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Another remake: Affleck's "Witness for the Prosecution"


jakeem
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The two-time Oscar winner Ben Affleck is hoping to direct and star in a new version of "Witness for the Proscution," based on a story by Agatha Christie first published in 1925. It was adapted as a play in 1953.

 

A 1957 screen version, co-written and directed by Billy Wilder, starred Charles Laughton, Tyrone Power (in his last complete film role), Marlene Dietrich and  Elsa Lanchester. The film earned seven Academy Award nominations, including Best Picture, Best Director, Best Actor (Laughton) and Best Supporting Actress (Lanchester).

 

ben-affleck-image1.jpg

 

Affleck shared the 1997 Academy Award for Best Original Screenplay for "Good Will Hunting" with his friend and co-star Matt Damon. He won a 2012 Oscar as a co-producer (with George Clooney and Grant Heslov) of "Argo" which was named Best Picture, Affleck also directed that film. 

 

http://www.hollywoodreporter.com/news/ben-affleck-direct-star-witness-920929

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I think the film should be turned into a Broadway musical.

 

Well, maybe AT LEAST "turned into" a new "poll result" posted within a particular ongoing thread around here, anyway!

 

(...can't wait to see how you'd work "Tor" into it...bet it'd be good, in any case)

 

;)

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The two-time Oscar winner Ben Affleck is hoping to direct and star in a new version of "Witness for the Proscution," based on a story by Agatha Christie first published in 1925. It was adapted as a play in 1953.

 

A 1957 screen version, co-written and directed by Billy Wilder, starred Charles Laughton, Tyrone Power (in his last complete film role), Marlene Dietrich and  Elsa Lanchester. The film earned seven Academy Award nominations, including Best Picture, Best Director, Best Actor (Laughton) and Best Supporting Actress (Lanchester).

 

ben-affleck-image1.jpg

 

Affleck shared the 1997 Academy Award for Best Original Screenplay for "Good Will Hunting" with his friend and co-star Matt Damon. He won a 2012 Oscar as a co-producer (with George Clooney and Grant Heslov) of "Argo" which was named Best Picture, Affleck also directed that film. 

 

http://www.hollywoodreporter.com/news/ben-affleck-direct-star-witness-920929

Affleck in the Charles Laughton role? Affleck has always reminded me of Laughton.

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As long as he doesn't do the same case.

 

I already know how that one went.

 

The twist at the end is the first thing that came to mind about why remaking a film like 'witness' could be problematic.    When talking media heads discuss or write about a film that is a remake they often discuss the plot.   While they wouldn't give away the entire thing as a spoiler,  they provides hints.  This could cause people to do some 'research' (e.g. asking someone who has seen the original). 

 

Once one knows the twist,  there isn't much of a reason to see another version of this story.   

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As blong as he doesn't do the same case.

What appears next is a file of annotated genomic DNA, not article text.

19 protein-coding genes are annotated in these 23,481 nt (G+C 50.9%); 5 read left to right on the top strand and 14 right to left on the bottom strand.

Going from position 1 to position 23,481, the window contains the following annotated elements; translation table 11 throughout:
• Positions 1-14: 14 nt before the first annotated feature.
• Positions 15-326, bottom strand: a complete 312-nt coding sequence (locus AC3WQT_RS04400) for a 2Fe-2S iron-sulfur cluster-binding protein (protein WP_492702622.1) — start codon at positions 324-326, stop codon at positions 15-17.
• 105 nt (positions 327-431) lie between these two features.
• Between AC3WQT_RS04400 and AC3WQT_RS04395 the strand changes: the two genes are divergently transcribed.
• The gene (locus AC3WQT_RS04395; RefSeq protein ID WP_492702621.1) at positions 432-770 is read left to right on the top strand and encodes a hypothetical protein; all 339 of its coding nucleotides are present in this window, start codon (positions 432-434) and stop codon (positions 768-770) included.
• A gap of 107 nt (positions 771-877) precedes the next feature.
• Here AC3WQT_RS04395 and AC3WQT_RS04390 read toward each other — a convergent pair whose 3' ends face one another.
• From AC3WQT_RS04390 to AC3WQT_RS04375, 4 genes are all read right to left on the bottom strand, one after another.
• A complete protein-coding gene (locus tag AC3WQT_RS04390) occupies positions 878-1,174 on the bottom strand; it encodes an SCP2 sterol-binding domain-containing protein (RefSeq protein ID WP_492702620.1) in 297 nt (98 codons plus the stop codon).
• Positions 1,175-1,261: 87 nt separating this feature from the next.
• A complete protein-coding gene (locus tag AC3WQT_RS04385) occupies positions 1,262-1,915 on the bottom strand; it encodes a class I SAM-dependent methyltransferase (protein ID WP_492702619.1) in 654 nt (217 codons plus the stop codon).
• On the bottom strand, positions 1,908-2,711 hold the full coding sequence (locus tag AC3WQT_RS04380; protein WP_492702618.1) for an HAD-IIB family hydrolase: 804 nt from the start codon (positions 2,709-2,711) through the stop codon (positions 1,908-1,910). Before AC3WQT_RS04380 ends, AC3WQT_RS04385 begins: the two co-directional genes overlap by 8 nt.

I already know how that one went.

 

They could always do it in the style of "Clue" (1985), which was distributed as three versions -- all with different endings. By the way, there's been talk of remaking it, too.

 

Clue-2.jpg

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The twist at the end is the first thing that came to mind about why remaking a film like 'witness' could be problematic.    When talking media heads discuss or write about a film that is a remake they often discuss the plot.   While they wouldn't give away the entire thing as a spoiler,  they provides hints.  This could cause people to do some 'research' (e.g. asking someone who has seen the original). 

 

Once one knows the twist,  there isn't much of a reason to see another version of this story.   

 

Right.
 
All that should be retained is the title and the courtroom setting.
 
Everything else should be different. Otherwise it'll be like watching a baseball game over again. Why bother?
 
I'm sure he'll be smart enough to come up with a new story.
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The twist at the end is the first thing that came to mind about why remaking a film like 'witness' could be problematic.    When talking media heads discuss or write about a film that is a remake they often discuss the plot.   While they wouldn't give away the entire thing as a spoiler,  they provides hints.  This could cause people to do some 'research' (e.g. asking someone who has seen the original). 

 

Once one knows the twist,  there isn't much of a reason to see another version of this story.   

 

I'm inclined to agree.  I didn't see the recent remake of Beyond a Reasonable Doubt, but the reviews certainly didn't suggest that they overcame the problem.

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Seems like that's all Hollywood is good for these days (remakes)...

 

I reckon there are no writers out there penning decent tomes. I hate remakes. Are there no writers out there with new stuff?? It's like the Richard Mathesons and his like have completely disappeared.

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I reckon there are no writers out there penning decent tomes. I hate remakes. Are there no writers out there with new stuff?? It's like the Richard Mathesons and his like have completely disappeared.